On Friday, more than 70 lawmakers urged Biden to take executive action to ensure rail workers are paid sick leave.

Meanwhile, on December 1, Canada granted workers in railroads and other regulated workplaces at least 10 days of paid sick leave per year. Canada’s largest freight railway, Canadian National Railway (TSX:) Co and Canadian Pacific (NYSE: Railway Ltd), with employees in the United States as well. The railroad said collective bargaining with American workers would determine sick day requirements.

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Red Flags That Your Spouse Is Hiding Money (And What To Do About It)

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Marriage can be hard enough without one spouse hiding money from the other.

When financial infidelity occurs in the form of “hidden cash,” a marriage or a live-forever relationship can easily be ended.

The truth is About 30% of American couples suffer from financial infidelity. Other evidence shows that more than 75% of couples describe the hidden money situation as negative and common 10% of these scenarios end in divorce.

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US judge orders Norwegian Cruise Line to pay $110m for use of Cuba port By Reuters

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© Reuters. Norwegian American Airlines cruise ship Marina arrives in Havana Bay, Cuba on March 9, 2017. REUTERS/Alexander Meneghini/File/File Photo

Written by Brian Ellsworth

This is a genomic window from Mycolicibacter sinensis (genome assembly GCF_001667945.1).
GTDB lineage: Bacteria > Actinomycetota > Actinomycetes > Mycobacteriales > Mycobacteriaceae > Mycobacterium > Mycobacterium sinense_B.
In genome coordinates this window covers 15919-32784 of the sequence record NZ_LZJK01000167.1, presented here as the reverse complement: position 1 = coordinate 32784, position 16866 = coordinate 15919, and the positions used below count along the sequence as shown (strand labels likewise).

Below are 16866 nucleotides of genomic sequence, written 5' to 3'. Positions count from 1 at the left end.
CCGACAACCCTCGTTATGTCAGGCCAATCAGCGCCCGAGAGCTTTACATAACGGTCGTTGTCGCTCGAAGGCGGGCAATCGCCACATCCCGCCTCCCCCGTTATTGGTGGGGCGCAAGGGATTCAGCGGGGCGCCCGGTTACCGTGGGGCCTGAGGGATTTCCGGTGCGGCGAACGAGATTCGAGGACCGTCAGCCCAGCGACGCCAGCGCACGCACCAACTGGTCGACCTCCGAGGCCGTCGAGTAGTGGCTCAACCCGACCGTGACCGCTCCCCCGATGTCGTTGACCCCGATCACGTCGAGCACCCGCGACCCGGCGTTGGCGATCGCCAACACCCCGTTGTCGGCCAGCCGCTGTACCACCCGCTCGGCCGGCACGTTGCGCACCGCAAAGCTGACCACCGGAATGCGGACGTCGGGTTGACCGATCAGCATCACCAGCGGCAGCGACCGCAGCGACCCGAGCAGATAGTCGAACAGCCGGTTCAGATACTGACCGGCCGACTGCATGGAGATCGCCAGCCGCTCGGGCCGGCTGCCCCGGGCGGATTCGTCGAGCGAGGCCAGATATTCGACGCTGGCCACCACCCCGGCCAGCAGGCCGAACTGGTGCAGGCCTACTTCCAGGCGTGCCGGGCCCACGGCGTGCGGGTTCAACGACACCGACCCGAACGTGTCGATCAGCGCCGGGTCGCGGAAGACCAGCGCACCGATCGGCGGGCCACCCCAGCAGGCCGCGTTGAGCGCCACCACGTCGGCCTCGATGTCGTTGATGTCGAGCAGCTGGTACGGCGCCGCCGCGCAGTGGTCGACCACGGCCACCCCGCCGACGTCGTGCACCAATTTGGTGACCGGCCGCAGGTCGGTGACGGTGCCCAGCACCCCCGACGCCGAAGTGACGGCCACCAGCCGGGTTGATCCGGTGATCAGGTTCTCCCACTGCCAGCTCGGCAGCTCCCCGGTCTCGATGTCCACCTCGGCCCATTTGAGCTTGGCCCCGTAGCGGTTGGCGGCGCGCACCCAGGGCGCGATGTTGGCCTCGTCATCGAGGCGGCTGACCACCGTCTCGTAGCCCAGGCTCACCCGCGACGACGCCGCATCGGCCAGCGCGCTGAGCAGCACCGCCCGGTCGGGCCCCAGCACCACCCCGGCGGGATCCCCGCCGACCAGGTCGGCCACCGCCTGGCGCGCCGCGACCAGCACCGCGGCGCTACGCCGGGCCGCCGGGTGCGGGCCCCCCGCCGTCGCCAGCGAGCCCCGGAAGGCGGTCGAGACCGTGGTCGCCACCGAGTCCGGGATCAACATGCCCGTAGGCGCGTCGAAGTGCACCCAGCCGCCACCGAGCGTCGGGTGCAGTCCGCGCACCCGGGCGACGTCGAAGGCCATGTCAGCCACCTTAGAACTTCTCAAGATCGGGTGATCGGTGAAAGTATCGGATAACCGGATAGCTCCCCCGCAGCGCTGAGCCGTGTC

MIAMI (Reuters) – Norwegian Shipping Line (NYSE) has to pay $110 million in compensation for the use of a port confiscated by the Cuban government in 1960, a US judge said Friday, marking a significant milestone for Cuban Americans. Who are seeking reparations for the Cold War era. Assets confiscation.

The decision by US District Judge Beth Bloom in Miami follows her decision in March that use of the Havana Cruise Terminal constituted smuggling of forfeited property belonging to the plaintiff, Delaware-registered Havana Docks Corp.

The decision read: “The judgment is made in favor of Plaintiff Havana Docks Corporation and against Norwegian Cruise Line Holdings, Ltd.”

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“The plaintiff was awarded $109,848,747.87 in damages,” it says, adding that the Norwegian must also pay an additional $3 million in legal fees and costs.

Norwegian Cruise Line did not immediately respond to a request for comment.

Cuban President Miguel Diaz-Canel has sharply criticized the Helms-Burton Act, calling it an extraterritorial violation of international law.

Havana Docks also sued Carnival Cruise Lines (NYSE: ), Royal Caribbean (NYSE:) and MSC under the Helms-Burton Act, which allows US citizens to sue over the use of property seized in Cuba after 1959.